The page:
A 39-year-old woman with biopsy-confirmed Ehlers–Danlos type IV syndrome presented to the emergency room with left-sided neck pain and headache. She also reported pulsatile tinnitus in her left ear. Physical examination demonstrated left eye injection and revealed the presence of a left carotid bruit. CT C–/C+ and CT angiography showed dysplastic vascular changes, including vascular tortuosities and unruptured aneurysms, but was otherwise interpreted as normal (Figure 1). Cerebral MR angiography did not show any arterial dissection, and lumbar puncture results were within normal limits. The patient was discharged after a short period of observation.
The patient presented again two weeks later with progressive left-sided headache, bilateral eye redness and left eye pain, ptosis and swelling. She complained of blurred vision and diplopia. In addition to conjunctival injection, examination demonstrated exophtalmos, ptosis and palpebral oedema predominantly affecting her left eye (Figure 2). A vascular murmur was heard on auscultation over the left temple. CT angiography demonstrated early opacification of both cavernous sinuses and increased size of both superior ophthalmic veins (Figure 3). Conventional angiography confirmed the presence of a fistula, originating from the cavernous segment of the left internal carotid artery (ICA) and terminating in the left cavernous sinus (Figure 4). The vascular flow from the left ICA was diverted into the cavernous sinus, and its expected vascular territory was supplied by the anterior communicating artery and vertebrobasilar system. Endovascular occlusion of the cavernous segment of the left ICA and of the fistula was performed. The day following the procedure, there was a considerable improvement in all of the patient’s ocular symptoms. Three months later, she only complained of headaches and mild diplopia on left gaze.
Direct fistulas represent an aberrant connection between the internal carotid artery and cavernous sinus, which allows for direct shunting of arterial blood into the venous system. 1 These fistulas are most commonly caused by head trauma, but they may occur spontaneously in patients with collagen tissue disorders associated with increased vascular wall fragility, as is the case in type IV Ehlers–Danlos syndrome . 2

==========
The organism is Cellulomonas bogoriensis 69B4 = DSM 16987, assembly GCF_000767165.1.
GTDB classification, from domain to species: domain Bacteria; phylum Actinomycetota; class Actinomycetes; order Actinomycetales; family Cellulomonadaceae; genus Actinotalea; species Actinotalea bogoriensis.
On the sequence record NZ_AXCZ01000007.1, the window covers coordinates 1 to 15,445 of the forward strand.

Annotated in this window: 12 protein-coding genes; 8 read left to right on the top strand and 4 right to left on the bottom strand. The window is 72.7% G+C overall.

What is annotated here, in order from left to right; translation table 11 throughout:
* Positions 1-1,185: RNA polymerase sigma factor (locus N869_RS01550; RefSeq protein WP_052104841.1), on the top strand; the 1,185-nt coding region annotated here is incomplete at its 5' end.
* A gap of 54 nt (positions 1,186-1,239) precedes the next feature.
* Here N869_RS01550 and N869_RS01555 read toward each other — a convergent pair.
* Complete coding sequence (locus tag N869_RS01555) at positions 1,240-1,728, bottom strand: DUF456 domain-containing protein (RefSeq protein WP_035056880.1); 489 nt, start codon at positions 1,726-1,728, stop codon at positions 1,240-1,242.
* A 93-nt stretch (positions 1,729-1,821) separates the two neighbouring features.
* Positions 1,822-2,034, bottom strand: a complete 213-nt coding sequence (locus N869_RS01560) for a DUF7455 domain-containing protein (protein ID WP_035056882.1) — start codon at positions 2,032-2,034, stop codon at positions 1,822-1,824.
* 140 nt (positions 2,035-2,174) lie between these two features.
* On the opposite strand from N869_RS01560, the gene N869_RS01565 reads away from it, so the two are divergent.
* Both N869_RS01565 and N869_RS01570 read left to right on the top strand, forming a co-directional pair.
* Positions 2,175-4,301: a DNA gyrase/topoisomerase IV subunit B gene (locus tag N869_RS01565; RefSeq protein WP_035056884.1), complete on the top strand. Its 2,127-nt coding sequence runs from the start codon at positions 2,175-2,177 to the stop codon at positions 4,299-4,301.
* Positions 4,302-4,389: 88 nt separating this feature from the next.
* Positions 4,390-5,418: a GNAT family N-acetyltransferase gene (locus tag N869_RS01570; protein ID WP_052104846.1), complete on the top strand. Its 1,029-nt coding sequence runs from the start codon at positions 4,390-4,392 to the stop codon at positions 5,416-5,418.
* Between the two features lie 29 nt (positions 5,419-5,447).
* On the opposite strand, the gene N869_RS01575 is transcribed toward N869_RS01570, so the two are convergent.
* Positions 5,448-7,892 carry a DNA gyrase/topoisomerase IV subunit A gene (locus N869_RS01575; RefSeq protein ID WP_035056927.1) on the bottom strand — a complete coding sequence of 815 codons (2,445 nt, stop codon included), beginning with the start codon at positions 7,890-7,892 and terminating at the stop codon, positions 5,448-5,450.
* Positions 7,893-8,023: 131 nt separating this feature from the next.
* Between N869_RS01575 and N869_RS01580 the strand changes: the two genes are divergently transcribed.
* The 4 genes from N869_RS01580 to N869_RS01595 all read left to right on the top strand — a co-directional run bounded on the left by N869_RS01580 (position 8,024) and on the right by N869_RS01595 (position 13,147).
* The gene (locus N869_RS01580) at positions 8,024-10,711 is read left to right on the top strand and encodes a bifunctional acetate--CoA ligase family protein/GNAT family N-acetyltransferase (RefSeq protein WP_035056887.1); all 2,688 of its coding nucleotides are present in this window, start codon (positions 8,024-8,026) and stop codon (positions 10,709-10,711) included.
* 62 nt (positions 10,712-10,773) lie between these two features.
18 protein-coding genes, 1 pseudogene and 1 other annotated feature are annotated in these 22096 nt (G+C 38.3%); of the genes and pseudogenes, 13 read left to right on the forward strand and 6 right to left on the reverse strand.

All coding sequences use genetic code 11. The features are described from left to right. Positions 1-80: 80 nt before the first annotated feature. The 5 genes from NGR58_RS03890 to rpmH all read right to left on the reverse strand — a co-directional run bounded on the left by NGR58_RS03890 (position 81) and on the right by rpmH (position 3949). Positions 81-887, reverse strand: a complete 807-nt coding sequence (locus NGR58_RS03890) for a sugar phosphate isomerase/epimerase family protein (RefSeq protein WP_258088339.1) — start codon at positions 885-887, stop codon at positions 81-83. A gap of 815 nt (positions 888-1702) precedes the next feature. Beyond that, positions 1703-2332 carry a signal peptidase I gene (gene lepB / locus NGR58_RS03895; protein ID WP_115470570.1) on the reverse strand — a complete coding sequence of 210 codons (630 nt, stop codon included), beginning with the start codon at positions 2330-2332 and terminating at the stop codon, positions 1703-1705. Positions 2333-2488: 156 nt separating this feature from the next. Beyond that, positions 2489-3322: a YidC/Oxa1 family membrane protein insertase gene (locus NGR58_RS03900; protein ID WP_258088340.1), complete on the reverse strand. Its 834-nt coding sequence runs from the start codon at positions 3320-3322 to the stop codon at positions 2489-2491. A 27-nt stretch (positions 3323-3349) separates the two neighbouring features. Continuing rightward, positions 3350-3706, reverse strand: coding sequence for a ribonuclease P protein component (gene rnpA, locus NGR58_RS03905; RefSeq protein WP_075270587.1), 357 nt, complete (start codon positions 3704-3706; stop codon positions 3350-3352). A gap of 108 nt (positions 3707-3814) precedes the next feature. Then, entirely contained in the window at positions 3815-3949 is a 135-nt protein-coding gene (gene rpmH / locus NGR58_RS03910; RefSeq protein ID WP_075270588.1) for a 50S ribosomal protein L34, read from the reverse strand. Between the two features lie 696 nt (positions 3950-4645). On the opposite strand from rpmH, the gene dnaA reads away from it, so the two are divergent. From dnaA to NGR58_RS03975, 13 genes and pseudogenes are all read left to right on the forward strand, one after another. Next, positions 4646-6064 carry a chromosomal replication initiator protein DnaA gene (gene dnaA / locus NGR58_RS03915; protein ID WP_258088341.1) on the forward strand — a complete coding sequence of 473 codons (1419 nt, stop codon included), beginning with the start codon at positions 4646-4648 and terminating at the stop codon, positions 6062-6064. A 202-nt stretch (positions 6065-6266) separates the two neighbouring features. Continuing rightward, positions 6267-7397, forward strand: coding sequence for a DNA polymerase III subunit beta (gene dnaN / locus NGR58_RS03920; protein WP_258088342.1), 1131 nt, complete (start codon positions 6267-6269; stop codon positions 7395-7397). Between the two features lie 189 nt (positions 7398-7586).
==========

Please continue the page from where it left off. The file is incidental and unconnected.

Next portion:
Ocular manifestations of chemosis, conjunctival injection, proptosis and eyelid swelling occur when blood flow is redirected anteriorly from the congested cavernous sinus through the orbital veins, leading to vascular stasis, engorgement and increased venous pressure. 3 Headache is present in 25–84% of patients at presentation and orbital bruit in 71–80%. 1 Diplopia is also a common symptom, reported in 60 to 70% of patients. 3 If left untreated, direct fistulas may lead to progressive vision loss and cause intracranial haemorrhages. 4
A diagnosis of direct carotid cavernous fistula should therefore be suspected in patients presenting with conjunctival injection, headache, proptosis and ophthalmoparesis, and complaining of a bruit. 5 Diagnosis may first be supported by noninvasive cerebral imaging. On head CT and MRI C–/C+, close attention should be given not only to the cavernous sinus, but also to the orbital veins and muscles, which can show early enlargement in the presence of a direct carotid cavernous fistula. 4 However, cerebral angiogram remains the gold standard for the visualization of direct carotid cavernous fistulas and should be performed when there is sufficient clinical suspicion, even if noninvasive tests are inconclusive. 6
Josée Masson-Roy does not have anything to disclose.
Martin Savard has the following disclosures. Serono: speaker, honoraria; UCB: speaker, honoraria; ESAI: advisory board, honoraria.
Ariane Mackey has the following disclosures. Bayer: advisory board honoraria and research support.